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    Importance of adherence and follow-up in patients with diabetic retinopathy

    Communication between doctor and patient plays key role in proper treatment

    A 37-year-old male came to my office for the first time in 2014 for a diabetes eye examination at the insistence of his primary-care provider (PCP). He had been diagnosed with type 1 diabetes at age 11 and was using multiple daily doses of insulin aspart (Humalog, Lilly) along with insulin glargine (Lantus, Sanofi).

    His HbA1c was 7.9 percent (equivalent to an average blood glucose of 204 mg/dl), and he reported fluctuating vision over the last several months. He said his last eye examination was three to four years prior and had shown no problems. His best-corrected visual acuities were 20/20 in each eye, intraocular pressures were 19 mm Hg, pupils were somewhat sluggish without afferent defect, and the anterior segment showed a normal cornea, iris, and conjunctiva with peripheral cortical lens spoking after dilation.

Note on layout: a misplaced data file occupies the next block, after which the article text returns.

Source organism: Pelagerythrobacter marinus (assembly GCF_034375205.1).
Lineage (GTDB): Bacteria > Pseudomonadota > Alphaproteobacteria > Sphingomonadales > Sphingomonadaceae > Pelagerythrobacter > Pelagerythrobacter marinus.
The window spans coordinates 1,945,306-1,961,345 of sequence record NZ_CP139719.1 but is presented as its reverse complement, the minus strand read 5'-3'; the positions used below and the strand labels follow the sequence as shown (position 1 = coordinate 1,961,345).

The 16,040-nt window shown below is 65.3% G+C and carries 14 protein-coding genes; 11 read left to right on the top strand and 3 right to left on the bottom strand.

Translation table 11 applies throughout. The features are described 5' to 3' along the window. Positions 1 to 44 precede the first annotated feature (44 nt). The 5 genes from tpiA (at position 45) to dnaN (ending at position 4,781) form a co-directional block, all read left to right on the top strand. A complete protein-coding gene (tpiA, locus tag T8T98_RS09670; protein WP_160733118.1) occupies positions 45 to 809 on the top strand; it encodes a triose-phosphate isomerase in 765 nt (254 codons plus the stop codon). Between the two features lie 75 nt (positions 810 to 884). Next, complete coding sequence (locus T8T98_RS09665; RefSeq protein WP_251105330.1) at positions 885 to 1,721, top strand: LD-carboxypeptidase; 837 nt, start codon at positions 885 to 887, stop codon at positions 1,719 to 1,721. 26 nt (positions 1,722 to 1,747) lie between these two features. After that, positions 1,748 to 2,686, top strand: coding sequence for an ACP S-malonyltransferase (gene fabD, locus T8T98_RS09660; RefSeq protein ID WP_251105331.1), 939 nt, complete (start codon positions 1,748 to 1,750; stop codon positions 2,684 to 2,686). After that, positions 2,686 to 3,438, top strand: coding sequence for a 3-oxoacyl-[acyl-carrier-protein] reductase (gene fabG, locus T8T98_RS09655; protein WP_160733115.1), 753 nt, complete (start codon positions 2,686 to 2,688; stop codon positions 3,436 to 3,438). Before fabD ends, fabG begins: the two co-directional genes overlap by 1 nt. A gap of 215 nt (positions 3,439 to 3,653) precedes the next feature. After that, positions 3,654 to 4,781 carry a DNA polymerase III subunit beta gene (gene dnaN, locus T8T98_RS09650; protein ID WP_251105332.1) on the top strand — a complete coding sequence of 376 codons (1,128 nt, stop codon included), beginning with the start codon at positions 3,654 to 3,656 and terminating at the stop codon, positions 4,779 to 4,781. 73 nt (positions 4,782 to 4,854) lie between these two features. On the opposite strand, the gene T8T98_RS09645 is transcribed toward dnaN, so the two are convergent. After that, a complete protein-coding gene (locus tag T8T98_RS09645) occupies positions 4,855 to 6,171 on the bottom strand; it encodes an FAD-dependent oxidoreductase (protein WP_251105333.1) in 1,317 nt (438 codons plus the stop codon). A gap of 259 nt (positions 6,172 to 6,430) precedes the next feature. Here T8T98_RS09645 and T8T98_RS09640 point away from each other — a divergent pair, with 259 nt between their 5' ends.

Posterior segment examination and recommended treatment

    His retinal examination was much more worrisome, with scattered intra-retinal hemorrhages in the macula and periphery, multiple microaneurysms in the macula without macular edema, and neovascularization of both optic nerves (Figure 1, right) and with fibrovascular scaffolding (Figure 1, left).

    I explained my findings to the patient and told him that without treatment, he had a high risk of permanent vision loss. I sent a report to his PCP, and he was referred for immediate consultation with a local retinal specialist who saw him two days later and initiated treatment with intravitreal bevacizumab (Avastin, Genentech).

    Though panretinal laser has been the gold standard for treatment of proliferative diabetic retinopathy for 40 years, I knew that anti-VEGF therapy was increasingly being used for proliferative diabetic retinopathy (PDR), especially when patients also had diabetic macular edema (DME). In fact, Diabetic Retinopathy Clinical Research Network (DRCR.net) protocol S has shown that anti-VEGF therapy up to every four weeks with ranibizumab (Lucentis, Genentech) is non-inferior to PRP for treatment of PDR over two years.1

    Related: How diabetes affects contact lens wear

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    Optometry Times A/V